How gods are born
Within this website I explore whether there is a spiritual realm, a supernatural realm, containing God, mind, souls, consciousness with its contents (ideas, emotions, love, reason, etc) — this, from a purely philosophical and unreligious point of view. I first assume there is a spiritual realm so as to explore the implications; then I present my conclusions.
Way back (and even in modern times), ancient people would feel profound awe of natural events around them — or fear. Lightning, fog, rain, wind, wild animals, day and night, ice, fire, wars having battles and killing: these invoked strong emotional responses of the energy and power of the world. Also, noticing they were consciously aware with emotions, feelings, passions, and etc.
As they were pondering such and such an idea, something would suddenly strongly startle them, perhaps thunder, perhaps a growl, perhaps a tree falls over, perhaps they trip over a root and fall. Being primitive, they would innately assume that the idea caused the physical event; and a god was born.
The god of wind, for example, became a god when someone's child was blown off a cliff. They ascribed life to the physical phenomena and the ideas. They transferred their experience of being alive to the newly created god — and a god was born.
Other sources of gods are: (1) hypnagogic hallucinations, (2) effects of severe mental disorders, (3) noticing that animals have personalities.
Through stories, the reality and existence of these gods were passed on to subsequent generations, with embellishments added each time. Finally, social pressure (and ignorance) provided the vitality for people to believe the stories as real, just as with today's religious beliefs which are based on fictional stories. Perhaps the story itself is scary enough for people to believe it. For example, if you don't believe the Christian gospel, you will die eternally — that's the (false) story.
Pondering modern scientific theories and their older counterparts, for example, Newton's mechanistic laws vs. general relativity with its new paradigm of what space is.
But our minds have stabilized (evolved) to only be able to visualize the world of hard objects bouncing into each other in space and time. This is our everyday experience.
Consider the pagan view of gods energizing the powers of nature. Lightening is caused by a living powerful god who zaps down a thunderbolt. Wind, ice, thunder, lightening, volcanoes, tornadoes, steam — so many gods there were! And the human passions and powers too came from gods, manifesting their powers and wills upon us here on earth.
But maybe God or a god created the physical laws and the universe — this is the view of modern (ancient, actually) religions. So, what if we discover that's not the case either, that God has an explanation too? A new paradigm of thinking that does away with God?
I doubt you can get any more basic than my view:
The model I'm familiar with is: we naturally don't know about God, so he/she has to reveal himself/herself to us. He/she does this via a revealed religion or a revealed spiritual path using prophets and ending up with holy books, scripture.
This seems wrong to me. In creating us and in creating the universe in which we live, God has given us all we need to know of him/her and to commune with him/her. God just is, and we just are.
In the experiencing of the joys of life, we are worshiping God. Every emotion and feeling of love, peace, awe, hope, joy, compassion, and etc.; each moment of these is worship of God.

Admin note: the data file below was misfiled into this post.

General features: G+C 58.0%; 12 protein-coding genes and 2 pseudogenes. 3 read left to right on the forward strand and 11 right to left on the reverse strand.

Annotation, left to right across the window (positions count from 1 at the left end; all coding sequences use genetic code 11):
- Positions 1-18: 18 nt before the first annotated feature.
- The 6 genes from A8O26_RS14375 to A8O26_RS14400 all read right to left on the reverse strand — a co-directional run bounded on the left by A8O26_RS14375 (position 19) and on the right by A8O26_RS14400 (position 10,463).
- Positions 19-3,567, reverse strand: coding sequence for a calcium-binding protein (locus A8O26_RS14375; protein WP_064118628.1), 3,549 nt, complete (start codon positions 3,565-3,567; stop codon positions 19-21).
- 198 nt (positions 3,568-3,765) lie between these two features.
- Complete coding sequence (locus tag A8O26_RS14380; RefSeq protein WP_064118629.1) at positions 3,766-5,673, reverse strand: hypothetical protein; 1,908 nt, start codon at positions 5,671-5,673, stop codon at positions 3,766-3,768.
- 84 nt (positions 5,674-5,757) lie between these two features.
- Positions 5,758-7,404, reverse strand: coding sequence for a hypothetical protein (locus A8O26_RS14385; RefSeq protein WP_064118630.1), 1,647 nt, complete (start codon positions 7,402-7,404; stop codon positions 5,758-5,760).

A religion has a set of core ideas which most everybody accepts. Then a layer of variations of alternate ideas around these which different groups accept to the exclusion of the other variant ideas. Maybe additional layers of more and more optional ideas.
Some ideas are thought to be essential by some groups, and they will think of people not sharing these ideas as outcasts of the religion, as not even belonging to the religion at all, even if they hold to the core ideas.
But the entire set of views, core and alternate variants; these are all false. And that's the important fact, missed by the religious.
Reincarnation is a common view in certain religious systems and spiritual paths. But some serious problems with it are never mentioned.
The basis of reincarnation is having a fixed number of souls, implying a fixed number of bodies. If you think humans can only reincarnate as another human, this means a fixed number of human bodies.
Maybe souls can be created to make up the difference, but then you will have too many of them making the problem worse, since souls live forever.
Assuming only human to human reincarnation: with the rapid population increase in the last few centuries, where did all the souls come from? And when massive civilization collapse occurs when fossil fuels run out, where will all these souls go as the human population suddenly decreases to perhaps 500 million?
So then you have to claim there are many worlds having humans and that the human souls are shared between these. That means that on one world there is population growth while on another there is decline. Who is micromanaging all this to ensure the accounting works out?
Then they say, "I'm an old soul" because they like antique furniture. But this furniture was constructed by the previous generation, so actually, they are a young soul. An old soul would like basket weaving and pottery and animal skins.
They say, "it's your karma"; usually when something bad happens.
You are trapped in reduplicating your actions from a previous life or the past of this life, and there is therefore no learning or growth possible. You can't turn bad karma into good karma; this, because all actions are controlled by past karma. Good begets good, and bad begets bad.
Plus, there are only two kinds of karma: good and bad. But life's activities are more nuanced and subtle, having shades of meaning.